changing the dynamic

Which brings me to where I find myself today. After 3 decades of believing I was simply a “sick person”, whose lot in life was simply one of physical pain and discomfort, I am finally starting to challenge that belief. I’ve spent the past 3 years of my life becoming increasingly more and more debilitated, to the point where my body barely functions most days. I can trace the initial increase in symptoms to a very specific point in 2015, when a virus combined with a very busy period in my life led to a complete overwhelm of my system. And yet I know that whilst this was the tipping point, it wasn’t the start of this downfall.

A series of events following my pregnancy and becoming a parent to a child with additional needs, led me to disregarding my body’s own needs and placing everyone else’s first. This was a recipe for disaster, given my body’s natural disposition towards ill health. But I didn’t listen to my body’s needs, nor the messages it sent me through my intuition and increasing symptoms. Because I already believed that this was simply my lot in life, to suffer. And that belief goes right back to my childhood.

This ill health I have now is not a new thing, it is something that has developed over a lifetime of distrusting my body, and placing my belief in external sources rather than my internal ability to heal. And when I began to realise just how far back this goes, I realised that I had impossible expectations of what healing might look like. I was hoping for a “quick fix”, something which would take away the most unpleasant symptoms I have each day, rather than building up healing and resilience from my very core beliefs about myself. Those “quick fixes”, which are often medications to alleviate symptoms, are fine in and of themselves, but they won’t lead to long-term healing. That has to come from within.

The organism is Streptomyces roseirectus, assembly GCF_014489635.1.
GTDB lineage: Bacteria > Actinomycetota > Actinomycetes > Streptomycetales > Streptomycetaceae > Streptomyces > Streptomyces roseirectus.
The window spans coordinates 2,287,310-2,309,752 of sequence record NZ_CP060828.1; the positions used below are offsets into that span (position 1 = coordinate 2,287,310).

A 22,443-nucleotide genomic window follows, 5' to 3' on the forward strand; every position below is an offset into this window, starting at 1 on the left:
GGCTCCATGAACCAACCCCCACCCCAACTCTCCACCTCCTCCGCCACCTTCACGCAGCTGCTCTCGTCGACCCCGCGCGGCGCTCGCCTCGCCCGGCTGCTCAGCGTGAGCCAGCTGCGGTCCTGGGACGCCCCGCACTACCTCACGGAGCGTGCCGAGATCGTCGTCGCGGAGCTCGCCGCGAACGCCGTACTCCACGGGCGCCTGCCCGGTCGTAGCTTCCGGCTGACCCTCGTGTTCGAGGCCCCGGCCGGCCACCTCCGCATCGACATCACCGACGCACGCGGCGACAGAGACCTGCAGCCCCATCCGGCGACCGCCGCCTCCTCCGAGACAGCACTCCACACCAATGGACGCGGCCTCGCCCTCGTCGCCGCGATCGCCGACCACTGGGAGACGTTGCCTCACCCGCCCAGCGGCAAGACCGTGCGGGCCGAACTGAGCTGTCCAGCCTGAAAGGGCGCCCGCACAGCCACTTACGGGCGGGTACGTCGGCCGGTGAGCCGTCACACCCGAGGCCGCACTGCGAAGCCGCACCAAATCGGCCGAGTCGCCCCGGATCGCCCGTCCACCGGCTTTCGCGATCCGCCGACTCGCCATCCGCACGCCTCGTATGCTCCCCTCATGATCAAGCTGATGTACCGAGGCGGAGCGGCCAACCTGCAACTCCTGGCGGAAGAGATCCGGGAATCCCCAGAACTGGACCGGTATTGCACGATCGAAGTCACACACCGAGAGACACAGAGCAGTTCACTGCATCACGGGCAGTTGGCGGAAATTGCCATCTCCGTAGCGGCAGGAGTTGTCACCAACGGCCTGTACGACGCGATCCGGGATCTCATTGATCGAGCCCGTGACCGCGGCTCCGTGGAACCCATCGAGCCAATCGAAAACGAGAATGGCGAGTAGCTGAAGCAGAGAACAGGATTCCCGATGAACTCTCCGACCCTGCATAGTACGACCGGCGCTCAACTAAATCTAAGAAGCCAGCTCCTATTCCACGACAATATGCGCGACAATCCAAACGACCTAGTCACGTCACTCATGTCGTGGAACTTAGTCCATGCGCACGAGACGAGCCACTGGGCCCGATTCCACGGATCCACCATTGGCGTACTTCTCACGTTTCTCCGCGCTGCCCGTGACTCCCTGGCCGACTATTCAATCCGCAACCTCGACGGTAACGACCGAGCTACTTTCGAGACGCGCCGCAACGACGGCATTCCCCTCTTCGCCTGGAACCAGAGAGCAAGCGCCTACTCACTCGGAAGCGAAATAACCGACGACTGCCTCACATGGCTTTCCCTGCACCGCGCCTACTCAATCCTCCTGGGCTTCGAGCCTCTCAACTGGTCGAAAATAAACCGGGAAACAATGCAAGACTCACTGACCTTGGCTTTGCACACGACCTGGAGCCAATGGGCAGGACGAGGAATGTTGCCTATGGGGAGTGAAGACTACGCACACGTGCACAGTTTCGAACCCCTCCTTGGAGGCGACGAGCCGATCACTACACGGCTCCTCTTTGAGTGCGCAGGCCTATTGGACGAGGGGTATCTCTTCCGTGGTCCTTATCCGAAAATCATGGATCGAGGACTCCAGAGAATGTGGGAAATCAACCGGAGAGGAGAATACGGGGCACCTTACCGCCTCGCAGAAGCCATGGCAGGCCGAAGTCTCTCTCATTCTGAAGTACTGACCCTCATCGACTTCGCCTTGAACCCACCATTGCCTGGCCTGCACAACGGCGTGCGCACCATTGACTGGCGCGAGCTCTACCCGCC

Image of two women doing yoga with the words, " I will always have a genetic condition that affects the connective tissue in my body, and so I will always have to adapt what I do to support that rather than aggravate it. Yoga postures must be adapted, diet must nourish without irritating, adequate rest must be incorporated into my day, and some days I'll just have to accept that it's a bad day"

healing to your optimal version of health

Now, before I go any further I want to make something abundantly clear. I am not proposing the idea that the body can heal from anything and everything. This isn’t some ‘miracle cure-all’. Neither am I suggesting that it is our own beliefs that cause illness. Such thinking is overly simplistic and, quite frankly, dangerous. It suggests that those with serious health conditions can simply will themselves to be better through the power of positive thinking. And that’s bullshit.